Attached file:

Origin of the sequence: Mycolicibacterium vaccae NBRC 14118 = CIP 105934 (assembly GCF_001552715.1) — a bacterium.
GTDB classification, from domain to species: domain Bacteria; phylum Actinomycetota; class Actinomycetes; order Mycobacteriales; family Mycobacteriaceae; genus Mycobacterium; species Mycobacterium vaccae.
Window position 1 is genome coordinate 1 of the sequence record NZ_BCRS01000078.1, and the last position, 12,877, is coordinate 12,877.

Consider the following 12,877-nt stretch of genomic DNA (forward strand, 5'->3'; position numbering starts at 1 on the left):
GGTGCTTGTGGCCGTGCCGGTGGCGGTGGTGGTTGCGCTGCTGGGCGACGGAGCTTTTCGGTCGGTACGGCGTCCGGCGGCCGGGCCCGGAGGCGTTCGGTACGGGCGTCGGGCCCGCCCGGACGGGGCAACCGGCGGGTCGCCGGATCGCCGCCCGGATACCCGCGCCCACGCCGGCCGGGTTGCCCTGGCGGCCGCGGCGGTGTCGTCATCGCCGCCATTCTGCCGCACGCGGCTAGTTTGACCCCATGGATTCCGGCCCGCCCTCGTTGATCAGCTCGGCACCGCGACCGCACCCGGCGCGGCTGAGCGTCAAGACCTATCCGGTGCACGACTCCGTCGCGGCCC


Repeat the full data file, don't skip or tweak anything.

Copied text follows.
Origin of the sequence: Mycolicibacterium vaccae NBRC 14118 = CIP 105934 (assembly GCF_001552715.1) — a bacterium.
GTDB classification, from domain to species: domain Bacteria; phylum Actinomycetota; class Actinomycetes; order Mycobacteriales; family Mycobacteriaceae; genus Mycobacterium; species Mycobacterium vaccae.
Window position 1 is genome coordinate 1 of the sequence record NZ_BCRS01000078.1, and the last position, 12,877, is coordinate 12,877.

Consider the following 12,877-nt stretch of genomic DNA (forward strand, 5'->3'; position numbering starts at 1 on the left):
GGTGCTTGTGGCCGTGCCGGTGGCGGTGGTGGTTGCGCTGCTGGGCGACGGAGCTTTTCGGTCGGTACGGCGTCCGGCGGCCGGGCCCGGAGGCGTTCGGTACGGGCGTCGGGCCCGCCCGGACGGGGCAACCGGCGGGTCGCCGGATCGCCGCCCGGATACCCGCGCCCACGCCGGCCGGGTTGCCCTGGCGGCCGCGGCGGTGTCGTCATCGCCGCCATTCTGCCGCACGCGGCTAGTTTGACCCCATGGATTCCGGCCCGCCCTCGTTGATCAGCTCGGCACCGCGACCGCACCCGGCGCGGCTGAGCGTCAAGACCTATCCGGTGCACGACTCCGTCGCGGCCC